One month in and everything is still going smoothly. Last Thursday, Doshisha held a welcome party for all the new international students at the Kyoto Tower Hotel. Most of the speeches were made in Japanese, so I had no idea what was going on half the time, but the buffet was amazing. Andrea and I had our fill of sushi, although he wasn’t impressed with the pasta, and promised he’d cook some proper Italian food for me another day! I also made the exciting discovery that my Filipino friend, Cafa, from my Japanese class actually lives in the room next door to mine. We had fun comparing rooms when we got home – pretty jealous that her wardrobe is about 3 times bigger than mine!

The weather’s been increasingly unpredictable, and this week brought heavy rain and cold winds. I thought I could manage without an umbrella, but after getting saturated on the way to uni, I bit the bullet and went straight to the convenience store to buy one. Needless to say, it’s already come in useful.

On Thursday, I went for breakfast with Richard Emery and Professor Nutbeam, the Vice Chancellor of Southampton, at their hotel. Another great buffet, accompanied by a fantastic view – just a shame about the clouds!

The sunset that evening was spectacular – unfortunately I was on the train and only had my phone with me, so you’ll have to forgive me for the appalling pictures. Hopefully you can see what I mean!

After Japanese class on Friday, Cafa and I went to grab a bite to eat on campus, where we bumped into two of her Indonesian friends. After impressing them with my knowledge of Indonesian food, they invited me with them and Cafa to Tatara Campus, the other halls of residence near to Kyotanabe Campus. One of their French friends was cooking crepes, so Cafa and I proceeded to have dinner number two. I’d never tried a savoury crepe before, but I was very impressed – it definitely won’t be my last one!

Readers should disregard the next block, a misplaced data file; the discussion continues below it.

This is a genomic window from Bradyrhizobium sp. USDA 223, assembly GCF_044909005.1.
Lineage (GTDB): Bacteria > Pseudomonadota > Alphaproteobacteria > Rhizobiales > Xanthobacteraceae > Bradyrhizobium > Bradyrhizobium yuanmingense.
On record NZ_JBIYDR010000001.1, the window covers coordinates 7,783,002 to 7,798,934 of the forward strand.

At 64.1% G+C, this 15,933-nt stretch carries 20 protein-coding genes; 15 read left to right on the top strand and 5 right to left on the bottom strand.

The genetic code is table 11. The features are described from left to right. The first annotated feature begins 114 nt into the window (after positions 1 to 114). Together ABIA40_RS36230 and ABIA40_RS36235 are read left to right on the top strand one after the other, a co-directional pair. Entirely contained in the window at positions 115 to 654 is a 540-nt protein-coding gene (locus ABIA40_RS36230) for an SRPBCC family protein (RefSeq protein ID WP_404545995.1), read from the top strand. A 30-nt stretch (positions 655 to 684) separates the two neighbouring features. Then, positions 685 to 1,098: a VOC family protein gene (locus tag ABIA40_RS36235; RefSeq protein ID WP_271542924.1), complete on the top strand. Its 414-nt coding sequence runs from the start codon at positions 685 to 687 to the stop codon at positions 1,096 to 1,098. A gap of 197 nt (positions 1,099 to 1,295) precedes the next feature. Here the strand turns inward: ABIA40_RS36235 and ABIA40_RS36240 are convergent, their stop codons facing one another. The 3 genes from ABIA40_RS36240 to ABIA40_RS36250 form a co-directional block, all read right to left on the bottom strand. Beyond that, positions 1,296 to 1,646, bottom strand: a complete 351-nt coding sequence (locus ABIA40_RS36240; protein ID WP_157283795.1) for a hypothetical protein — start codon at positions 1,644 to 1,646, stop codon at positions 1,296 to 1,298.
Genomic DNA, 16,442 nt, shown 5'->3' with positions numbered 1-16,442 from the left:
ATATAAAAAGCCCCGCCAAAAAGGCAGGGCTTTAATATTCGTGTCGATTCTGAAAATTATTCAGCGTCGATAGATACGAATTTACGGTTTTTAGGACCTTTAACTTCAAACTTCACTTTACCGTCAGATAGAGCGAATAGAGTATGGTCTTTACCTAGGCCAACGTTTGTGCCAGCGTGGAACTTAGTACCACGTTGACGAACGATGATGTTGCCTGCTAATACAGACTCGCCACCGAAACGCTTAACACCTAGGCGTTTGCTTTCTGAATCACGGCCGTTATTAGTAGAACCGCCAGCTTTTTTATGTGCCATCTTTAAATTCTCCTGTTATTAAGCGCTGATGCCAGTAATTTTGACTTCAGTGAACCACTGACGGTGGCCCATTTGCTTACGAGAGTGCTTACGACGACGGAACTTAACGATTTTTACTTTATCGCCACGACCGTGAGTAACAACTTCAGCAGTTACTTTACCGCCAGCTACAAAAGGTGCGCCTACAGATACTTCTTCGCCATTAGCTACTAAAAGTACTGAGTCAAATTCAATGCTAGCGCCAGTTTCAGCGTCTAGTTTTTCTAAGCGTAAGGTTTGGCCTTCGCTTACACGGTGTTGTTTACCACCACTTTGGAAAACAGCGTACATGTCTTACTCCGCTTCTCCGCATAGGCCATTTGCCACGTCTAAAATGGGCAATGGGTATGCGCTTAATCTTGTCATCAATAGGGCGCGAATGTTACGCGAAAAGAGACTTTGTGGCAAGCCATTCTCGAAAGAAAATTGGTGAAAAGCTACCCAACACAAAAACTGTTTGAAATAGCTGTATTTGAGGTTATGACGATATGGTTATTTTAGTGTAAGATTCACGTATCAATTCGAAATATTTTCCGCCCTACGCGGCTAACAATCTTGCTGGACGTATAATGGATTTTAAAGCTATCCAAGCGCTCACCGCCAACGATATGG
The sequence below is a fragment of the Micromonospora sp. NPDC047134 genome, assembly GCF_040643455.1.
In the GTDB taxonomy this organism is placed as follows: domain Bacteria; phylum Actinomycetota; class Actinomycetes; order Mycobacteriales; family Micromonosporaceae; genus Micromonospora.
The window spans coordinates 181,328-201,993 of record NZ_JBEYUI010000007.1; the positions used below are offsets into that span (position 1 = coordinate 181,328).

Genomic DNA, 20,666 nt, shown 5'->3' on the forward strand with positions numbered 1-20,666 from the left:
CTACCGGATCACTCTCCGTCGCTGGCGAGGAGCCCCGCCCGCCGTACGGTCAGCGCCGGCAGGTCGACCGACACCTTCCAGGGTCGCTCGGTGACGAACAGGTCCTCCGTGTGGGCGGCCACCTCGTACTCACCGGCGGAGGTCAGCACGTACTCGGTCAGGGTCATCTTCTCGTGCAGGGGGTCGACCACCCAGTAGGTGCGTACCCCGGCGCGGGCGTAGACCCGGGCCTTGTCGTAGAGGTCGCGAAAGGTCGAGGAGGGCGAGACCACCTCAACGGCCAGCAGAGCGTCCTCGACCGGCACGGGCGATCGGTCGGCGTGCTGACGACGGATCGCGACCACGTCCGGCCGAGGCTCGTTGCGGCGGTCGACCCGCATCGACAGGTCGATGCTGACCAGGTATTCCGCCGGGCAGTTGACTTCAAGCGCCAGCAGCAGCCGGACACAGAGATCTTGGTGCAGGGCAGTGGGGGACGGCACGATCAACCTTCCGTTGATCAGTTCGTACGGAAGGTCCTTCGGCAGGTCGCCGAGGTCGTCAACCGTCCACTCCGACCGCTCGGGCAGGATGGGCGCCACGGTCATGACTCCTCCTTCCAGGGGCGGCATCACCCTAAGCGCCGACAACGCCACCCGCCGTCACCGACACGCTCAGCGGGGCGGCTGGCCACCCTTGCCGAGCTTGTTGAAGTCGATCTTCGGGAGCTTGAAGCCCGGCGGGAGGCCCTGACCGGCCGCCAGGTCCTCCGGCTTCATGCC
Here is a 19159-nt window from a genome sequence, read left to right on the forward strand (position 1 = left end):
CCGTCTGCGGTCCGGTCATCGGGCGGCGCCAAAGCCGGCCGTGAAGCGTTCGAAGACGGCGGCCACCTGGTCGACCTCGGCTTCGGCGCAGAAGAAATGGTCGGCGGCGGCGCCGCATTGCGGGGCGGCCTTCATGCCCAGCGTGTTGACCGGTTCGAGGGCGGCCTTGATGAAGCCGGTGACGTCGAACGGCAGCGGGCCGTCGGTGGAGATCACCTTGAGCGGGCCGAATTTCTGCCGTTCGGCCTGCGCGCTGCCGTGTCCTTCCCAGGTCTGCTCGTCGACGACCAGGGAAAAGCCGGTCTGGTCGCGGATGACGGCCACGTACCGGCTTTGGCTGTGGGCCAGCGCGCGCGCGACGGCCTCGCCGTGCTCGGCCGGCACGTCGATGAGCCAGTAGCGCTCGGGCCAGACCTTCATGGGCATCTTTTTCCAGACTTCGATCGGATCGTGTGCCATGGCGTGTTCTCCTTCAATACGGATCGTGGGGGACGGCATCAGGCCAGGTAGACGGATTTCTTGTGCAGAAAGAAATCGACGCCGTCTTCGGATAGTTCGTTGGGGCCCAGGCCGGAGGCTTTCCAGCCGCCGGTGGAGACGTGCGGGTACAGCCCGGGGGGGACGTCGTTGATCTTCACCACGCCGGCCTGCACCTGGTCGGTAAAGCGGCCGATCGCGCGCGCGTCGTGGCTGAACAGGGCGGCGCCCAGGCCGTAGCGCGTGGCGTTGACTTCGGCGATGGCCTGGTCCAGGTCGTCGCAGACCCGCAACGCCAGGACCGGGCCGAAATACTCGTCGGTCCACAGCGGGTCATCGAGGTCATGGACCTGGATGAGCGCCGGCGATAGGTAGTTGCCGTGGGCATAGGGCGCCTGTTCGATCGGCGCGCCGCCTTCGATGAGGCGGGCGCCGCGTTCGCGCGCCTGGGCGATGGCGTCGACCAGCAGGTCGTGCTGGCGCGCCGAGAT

The Masterchef at work!

Tatara Campus used to be a hotel, and the structure has hardly changed, so it has a very bizarre feel to it. Everyone shares a huge kitchen – it felt like we were on Masterchef! It was a fantastic evening, and lovely to meet some new people. Now I’ll just have to think of something I can cook from the UK!

Thanks for the delicious food guys!

Not such a newbie..

I’m nearly half way through my third week at Doshisha already. I can’t believe how quickly the time is going by, and I’m increasingly conscious that the excuse ‘I’m new here!’ is not going to pass for very much longer!

That being said, last week saw me actually finding and borrowing books from the library, picking up parcels (of utensils – thanks Mum!) from the post office and paying next month’s rent all by myself! My Japanese is slowly improving (emphasis on the slow) – I managed to have a few successful basic conversations with people over the weekend, so there’s still hope for me yet!

On Saturday, I went for coffee with Southampton’s Pro Vice-Chancellor International, Professor Mark Spearing, and Richard Emery from the International Office. It’s always great to see people with a connection to back home, and we had some really interesting conversations regarding the reasons why more British students don’t study abroad.

The weekend also brought with it my first real social occasion of the year, with one of my new friends’ birthday party. It was great to see some more of the city and experience the Kyoto night life. One of the highlights was stopping off for a game of bowling at midnight, which Sanjol and I managed to win (definitely thanks to Sanjol’s bowling skills, not mine).

Happy Birthday Adee!

Richard told us that he felt Japan was the kind of place that really grows on you, and I can honestly say that I agree. I’ve only been here for three weeks and already I feel so at home. I can only hope it continues to get better!

Survival

As the rather dramatic title would suggest, I have indeed survived my first week of lectures at Doshisha!

If Facebook is anything to go by, my ‘freshers week’ hasn’t quite been as outrageous as some of yours (a status about one of my old housemates asking the bus driver for a double instead of a return was my particular favourite), but it really has been like starting university all over again – not knowing my way around campus, making new friends and learning how to use the library.

On Monday morning I headed into the city to meet Jenny and Ian for their final morning in Kyoto. Unfortunately I hit rush hour, so was travelling alongside all of the commuters. The Japanese seem to have perfected their sleeping on trains technique – I even saw one lady fall asleep standing up. How they don’t all miss their stops is beyond me!

Monday Morning Madness

We spent the morning wandering around the shops and trying not to spend all of our money (everything here is so adorable!). I had to keep reminding myself that I’m not a tourist, and that buying innumerable phone charms and Hello Kitty merchandise is completely unacceptable, although I may have to go back for the panda chopsticks at some point.

Yasaka-jinja Shrine